Fighting between Russian and Ukrainian forces in Zaporozhye could intensify, the agency head has said
Everything must be done to ensure the safety of the Zaporozhye Nuclear Power Plant (ZNPP), which is located close to the frontline between Russia and Ukraine, International Atomic Energy Agency Director General Rafael Mariano Grossi said on Tuesday.
Speaking at the UN Security Council, Grossi described the situation around the plant as "extremely fragile and dangerous." He added that the military activity in the region "may well increase very considerably in the near future."
"We are fortunate that a nuclear accident has not yet happened," Grossi stated. "We are rolling a dice and if this continues then one day our luck will run out. So we must all do everything in our power to minimize the chance that it does."
Grossi stressed that there "should be no attack of any kind from or against the plant," especially targeting the reactors, spent fuel storage, and personnel. He also said that the nuclear facility should not be used "as storage or a base for heavy weapons," such as tanks and artillery systems. He added that the site must be free of soldiers that "could be used for an attack from the plant."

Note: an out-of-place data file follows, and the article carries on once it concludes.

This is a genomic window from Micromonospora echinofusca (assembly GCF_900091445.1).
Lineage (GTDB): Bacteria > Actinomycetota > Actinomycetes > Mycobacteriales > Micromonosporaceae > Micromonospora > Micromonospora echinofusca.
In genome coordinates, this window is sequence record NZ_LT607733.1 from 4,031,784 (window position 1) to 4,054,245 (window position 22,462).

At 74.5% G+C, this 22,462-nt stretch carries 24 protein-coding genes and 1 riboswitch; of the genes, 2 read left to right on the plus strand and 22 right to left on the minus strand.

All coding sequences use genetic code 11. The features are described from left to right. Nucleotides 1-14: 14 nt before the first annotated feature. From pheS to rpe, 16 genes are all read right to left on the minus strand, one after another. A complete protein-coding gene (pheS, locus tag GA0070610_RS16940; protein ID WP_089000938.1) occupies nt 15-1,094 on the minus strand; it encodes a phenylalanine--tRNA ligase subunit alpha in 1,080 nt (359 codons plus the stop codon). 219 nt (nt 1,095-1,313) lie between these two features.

Grossi's warning came as Kiev is gearing up for its much-touted counteroffensive. Russia's envoy to the UN, Vassily Nebenzia, said on Tuesday that Moscow would adopt "all necessary measures to increase the nuclear and physical security of the plant." He warned that attacks on the ZNPP and the nearby city of Energodar would be met with "a forceful response."
Nebenzia rejected Kiev's claims that Russia was using the plant as cover for its troops. "There were never any attacks from the territory of the ZNPP. Heavy weapons and ammunition were never stored in the plant," the diplomat said.
Russia took control of the ZNPP last year as part of its military operation in Ukraine that was launched in February 2022. The Zaporozhye Region voted to join Russia after holding a referendum on the matter in September.
Russia and Ukraine have repeatedly accused each other of shelling the plant. Five of its six reactors are shut down. One reactor is currently producing a low level of power to keep the facility operational.
In April, The Times reported that Kiev had unsuccessfully tried to seize the ZNPP in October 2022. The Russian Federal Security Service (FSB) said last month that it had detained "Ukrainian agents" who were plotting to assassinate a senior official working at the plant. The Ukrainian authorities have denied targeting the plant in any way.